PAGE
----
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TOP 100 REVIEWERVINE VOICEon 5 February 2011
"The Iron Duke" is Bobby Windsor's story. The story of a rugby player from a time before professionalism. A time when the sport was played by ordinary men for little other reward than pride and passion.

Bobby Windsor was a hooker and, in his time, considered one of the best players in the world because of his ferocious tenacity. Windsor was a true master of 'the dark arts' (front row tactics) and his story will transport you back to a time before elite athletes, computer aided game analysis, massive pay days and strategic game planning. In fact, the nearest Windsor seemed to have been to a post match debrief was a sing-song and a punch up on the journey home. His were the days when the opposition were 'dealt with' on the pitch by the players and not 'talked to' by a referee. A hard game for tough men who left the rugby behind on the field and traded in match day aggravation for a laugh and a pint after the game.

This is a hard hitting book and it pulls no punches, like the man himself, but outside of the sporting elements it's also a moving tale of dreadful personal tragedy. Windsor has had more than his fair share of grief off the pitch and had to use every bit of his rugby playing grit and determination to survive. At times it looked as if he wouldn't make it and my hope has to be that writing the book has helped him deal with some of his issues.

Great insight into a much loved sport and a great character, a one off, with enough talent and grit to live his life like he played his rugby....hard!. Loved it.
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on 6 March 2017
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on 27 April 2017
The best and most moving biography I have ever read! Tremendous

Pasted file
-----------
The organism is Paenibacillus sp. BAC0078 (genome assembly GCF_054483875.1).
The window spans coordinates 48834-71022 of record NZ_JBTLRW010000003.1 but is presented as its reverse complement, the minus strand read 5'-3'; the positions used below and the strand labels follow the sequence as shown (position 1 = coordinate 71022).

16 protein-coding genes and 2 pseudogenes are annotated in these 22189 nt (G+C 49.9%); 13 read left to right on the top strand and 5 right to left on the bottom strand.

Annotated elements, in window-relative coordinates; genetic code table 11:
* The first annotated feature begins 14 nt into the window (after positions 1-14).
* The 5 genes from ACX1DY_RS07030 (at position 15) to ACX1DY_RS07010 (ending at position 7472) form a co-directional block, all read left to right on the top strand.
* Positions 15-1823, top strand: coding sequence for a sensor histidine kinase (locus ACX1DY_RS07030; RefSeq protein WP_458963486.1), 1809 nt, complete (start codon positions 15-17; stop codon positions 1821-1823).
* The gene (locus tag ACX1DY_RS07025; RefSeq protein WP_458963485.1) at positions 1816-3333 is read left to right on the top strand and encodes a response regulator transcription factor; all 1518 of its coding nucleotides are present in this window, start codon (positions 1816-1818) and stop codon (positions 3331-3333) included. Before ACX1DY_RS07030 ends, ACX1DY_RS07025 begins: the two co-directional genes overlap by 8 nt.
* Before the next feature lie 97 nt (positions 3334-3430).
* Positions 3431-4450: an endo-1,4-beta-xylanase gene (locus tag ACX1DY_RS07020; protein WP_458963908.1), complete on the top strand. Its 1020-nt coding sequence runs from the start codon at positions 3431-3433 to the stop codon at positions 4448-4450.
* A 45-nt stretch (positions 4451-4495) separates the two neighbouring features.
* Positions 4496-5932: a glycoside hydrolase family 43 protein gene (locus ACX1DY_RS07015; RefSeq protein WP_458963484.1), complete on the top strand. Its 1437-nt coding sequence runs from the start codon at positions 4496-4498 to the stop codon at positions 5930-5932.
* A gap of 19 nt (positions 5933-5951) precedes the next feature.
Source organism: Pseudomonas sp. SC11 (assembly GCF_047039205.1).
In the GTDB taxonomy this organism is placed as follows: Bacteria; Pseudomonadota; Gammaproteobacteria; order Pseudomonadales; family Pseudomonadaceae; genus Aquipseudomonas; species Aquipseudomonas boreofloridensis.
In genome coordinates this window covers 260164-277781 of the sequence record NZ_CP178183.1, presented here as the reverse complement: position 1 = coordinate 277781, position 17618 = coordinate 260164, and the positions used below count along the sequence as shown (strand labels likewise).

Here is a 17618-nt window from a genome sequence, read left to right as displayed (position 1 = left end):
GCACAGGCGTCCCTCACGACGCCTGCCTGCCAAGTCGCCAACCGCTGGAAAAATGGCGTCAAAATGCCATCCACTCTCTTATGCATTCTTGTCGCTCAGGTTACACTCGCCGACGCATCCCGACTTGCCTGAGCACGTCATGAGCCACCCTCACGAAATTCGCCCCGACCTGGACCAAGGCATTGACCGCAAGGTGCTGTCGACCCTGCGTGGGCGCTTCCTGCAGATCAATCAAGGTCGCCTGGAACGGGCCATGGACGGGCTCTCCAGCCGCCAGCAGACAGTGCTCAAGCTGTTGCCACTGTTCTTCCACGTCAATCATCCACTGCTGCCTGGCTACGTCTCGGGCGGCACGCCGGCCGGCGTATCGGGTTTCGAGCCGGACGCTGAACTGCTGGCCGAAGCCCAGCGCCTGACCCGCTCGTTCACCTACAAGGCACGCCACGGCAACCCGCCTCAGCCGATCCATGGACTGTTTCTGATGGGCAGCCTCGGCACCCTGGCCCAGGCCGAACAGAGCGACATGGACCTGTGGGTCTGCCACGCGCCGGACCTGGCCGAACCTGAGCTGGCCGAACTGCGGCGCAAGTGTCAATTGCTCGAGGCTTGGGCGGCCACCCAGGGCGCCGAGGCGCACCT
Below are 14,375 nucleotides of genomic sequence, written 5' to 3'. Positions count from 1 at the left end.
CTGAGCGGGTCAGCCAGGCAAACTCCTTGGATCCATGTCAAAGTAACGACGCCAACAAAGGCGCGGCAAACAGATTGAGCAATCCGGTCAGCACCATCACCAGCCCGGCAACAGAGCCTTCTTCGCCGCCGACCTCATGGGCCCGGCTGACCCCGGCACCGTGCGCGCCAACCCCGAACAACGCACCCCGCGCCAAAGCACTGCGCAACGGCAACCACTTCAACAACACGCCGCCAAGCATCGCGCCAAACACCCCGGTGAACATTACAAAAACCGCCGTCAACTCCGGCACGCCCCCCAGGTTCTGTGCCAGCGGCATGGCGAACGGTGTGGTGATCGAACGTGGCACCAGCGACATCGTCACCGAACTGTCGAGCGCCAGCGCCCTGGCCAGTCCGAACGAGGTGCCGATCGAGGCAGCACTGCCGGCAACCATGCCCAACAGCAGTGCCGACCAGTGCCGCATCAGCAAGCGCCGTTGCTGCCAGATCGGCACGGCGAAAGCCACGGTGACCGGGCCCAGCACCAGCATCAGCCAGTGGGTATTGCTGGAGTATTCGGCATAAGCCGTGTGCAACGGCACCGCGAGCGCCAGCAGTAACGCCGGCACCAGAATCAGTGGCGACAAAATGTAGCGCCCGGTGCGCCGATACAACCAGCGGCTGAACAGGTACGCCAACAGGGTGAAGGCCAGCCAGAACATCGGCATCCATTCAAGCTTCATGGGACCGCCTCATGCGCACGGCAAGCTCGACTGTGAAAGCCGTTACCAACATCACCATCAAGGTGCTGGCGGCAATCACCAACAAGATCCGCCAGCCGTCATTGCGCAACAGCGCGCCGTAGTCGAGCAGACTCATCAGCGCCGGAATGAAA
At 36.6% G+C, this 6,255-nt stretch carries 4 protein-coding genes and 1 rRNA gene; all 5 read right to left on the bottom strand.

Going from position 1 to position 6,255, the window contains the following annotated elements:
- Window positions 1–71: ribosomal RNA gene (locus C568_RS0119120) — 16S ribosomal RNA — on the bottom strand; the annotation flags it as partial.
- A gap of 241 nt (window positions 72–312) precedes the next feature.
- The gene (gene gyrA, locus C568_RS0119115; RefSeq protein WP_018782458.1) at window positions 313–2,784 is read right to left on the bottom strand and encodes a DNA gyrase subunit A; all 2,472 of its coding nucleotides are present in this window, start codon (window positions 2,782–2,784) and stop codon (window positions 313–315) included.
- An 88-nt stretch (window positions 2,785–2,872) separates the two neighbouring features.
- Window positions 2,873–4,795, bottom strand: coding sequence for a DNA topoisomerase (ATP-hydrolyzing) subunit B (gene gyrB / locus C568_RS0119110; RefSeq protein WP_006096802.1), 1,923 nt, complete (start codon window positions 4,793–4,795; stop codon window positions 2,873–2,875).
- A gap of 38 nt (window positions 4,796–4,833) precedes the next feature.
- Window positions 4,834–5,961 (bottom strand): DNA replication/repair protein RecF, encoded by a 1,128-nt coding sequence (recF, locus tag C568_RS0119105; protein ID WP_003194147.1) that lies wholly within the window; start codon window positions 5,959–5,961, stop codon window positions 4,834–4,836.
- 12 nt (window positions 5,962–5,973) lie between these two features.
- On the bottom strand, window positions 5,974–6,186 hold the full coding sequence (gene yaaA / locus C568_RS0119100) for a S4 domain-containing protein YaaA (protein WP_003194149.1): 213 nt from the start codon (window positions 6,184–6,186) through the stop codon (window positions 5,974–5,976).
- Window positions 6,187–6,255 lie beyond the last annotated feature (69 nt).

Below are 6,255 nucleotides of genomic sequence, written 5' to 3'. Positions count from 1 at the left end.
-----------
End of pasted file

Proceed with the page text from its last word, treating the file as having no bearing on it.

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on 27 November 2010
As i have said in the title what you see is what you get and i would not have expected any less from Bobby Windsor.
I have known Bobby for many years from working with him in the steelworks and playing a few games with him in the steelworks side and his story and what he achieved makes you wonder what he would have been worth if he was playing today.
Playing in those days was not for the faint hearted and this comes over really well in the book,He has also delt well with the personal tragadies in his life.
A really good read
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on 18 January 2011
A rattling good read from beginning to end - good memories, clear insight, fabulous humour, far ranging,and straight talking over all the issues covered in a Golden Age of British, Welsh and Pontypool rugby. Reaches the tremendous highs of a superb rugby career and the heartbreaking lows experienced by personal tragedy with crystal clarity.Impossible not to feel pride at the achievements described and great sympathy for the hard road Bobby has travelled - thanks Bob, the memories and emotions all came flooding back.
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on 1 September 2013
An icon and real hard-man hero from my era. Fascinating insight and real nostalgia for a game that has changed hugely since those happy days. Even at my lowly level of playing you felt part of one big community that included internationals at every-day club levels.